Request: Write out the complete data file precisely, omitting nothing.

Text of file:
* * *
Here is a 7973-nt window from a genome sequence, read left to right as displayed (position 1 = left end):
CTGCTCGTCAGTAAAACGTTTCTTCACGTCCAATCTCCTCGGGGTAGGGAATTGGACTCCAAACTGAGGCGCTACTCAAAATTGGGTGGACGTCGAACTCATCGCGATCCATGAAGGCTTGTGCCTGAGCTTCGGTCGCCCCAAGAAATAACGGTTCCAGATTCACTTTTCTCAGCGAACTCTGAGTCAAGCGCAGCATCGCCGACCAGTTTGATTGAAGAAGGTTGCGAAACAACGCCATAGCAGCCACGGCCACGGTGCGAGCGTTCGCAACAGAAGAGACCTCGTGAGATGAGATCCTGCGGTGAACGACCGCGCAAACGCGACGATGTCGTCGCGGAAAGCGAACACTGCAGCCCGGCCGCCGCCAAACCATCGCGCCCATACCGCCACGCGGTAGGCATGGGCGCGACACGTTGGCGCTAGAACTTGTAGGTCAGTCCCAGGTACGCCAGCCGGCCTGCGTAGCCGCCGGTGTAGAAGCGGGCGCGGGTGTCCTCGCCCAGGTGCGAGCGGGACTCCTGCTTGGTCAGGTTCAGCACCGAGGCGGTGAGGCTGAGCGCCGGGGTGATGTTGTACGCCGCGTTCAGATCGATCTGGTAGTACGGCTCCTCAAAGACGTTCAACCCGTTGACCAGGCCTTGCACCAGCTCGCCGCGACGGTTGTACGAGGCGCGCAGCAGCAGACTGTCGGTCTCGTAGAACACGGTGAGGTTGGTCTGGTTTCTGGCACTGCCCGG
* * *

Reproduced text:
Here is a 7973-nt window from a genome sequence, read left to right as displayed (position 1 = left end):
CTGCTCGTCAGTAAAACGTTTCTTCACGTCCAATCTCCTCGGGGTAGGGAATTGGACTCCAAACTGAGGCGCTACTCAAAATTGGGTGGACGTCGAACTCATCGCGATCCATGAAGGCTTGTGCCTGAGCTTCGGTCGCCCCAAGAAATAACGGTTCCAGATTCACTTTTCTCAGCGAACTCTGAGTCAAGCGCAGCATCGCCGACCAGTTTGATTGAAGAAGGTTGCGAAACAACGCCATAGCAGCCACGGCCACGGTGCGAGCGTTCGCAACAGAAGAGACCTCGTGAGATGAGATCCTGCGGTGAACGACCGCGCAAACGCGACGATGTCGTCGCGGAAAGCGAACACTGCAGCCCGGCCGCCGCCAAACCATCGCGCCCATACCGCCACGCGGTAGGCATGGGCGCGACACGTTGGCGCTAGAACTTGTAGGTCAGTCCCAGGTACGCCAGCCGGCCTGCGTAGCCGCCGGTGTAGAAGCGGGCGCGGGTGTCCTCGCCCAGGTGCGAGCGGGACTCCTGCTTGGTCAGGTTCAGCACCGAGGCGGTGAGGCTGAGCGCCGGGGTGATGTTGTACGCCGCGTTCAGATCGATCTGGTAGTACGGCTCCTCAAAGACGTTCAACCCGTTGACCAGGCCTTGCACCAGCTCGCCGCGACGGTTGTACGAGGCGCGCAGCAGCAGACTGTCGGTCTCGTAGAACACGGTGAGGTTGGTCTGGTTTCTGGCACTGCCCGG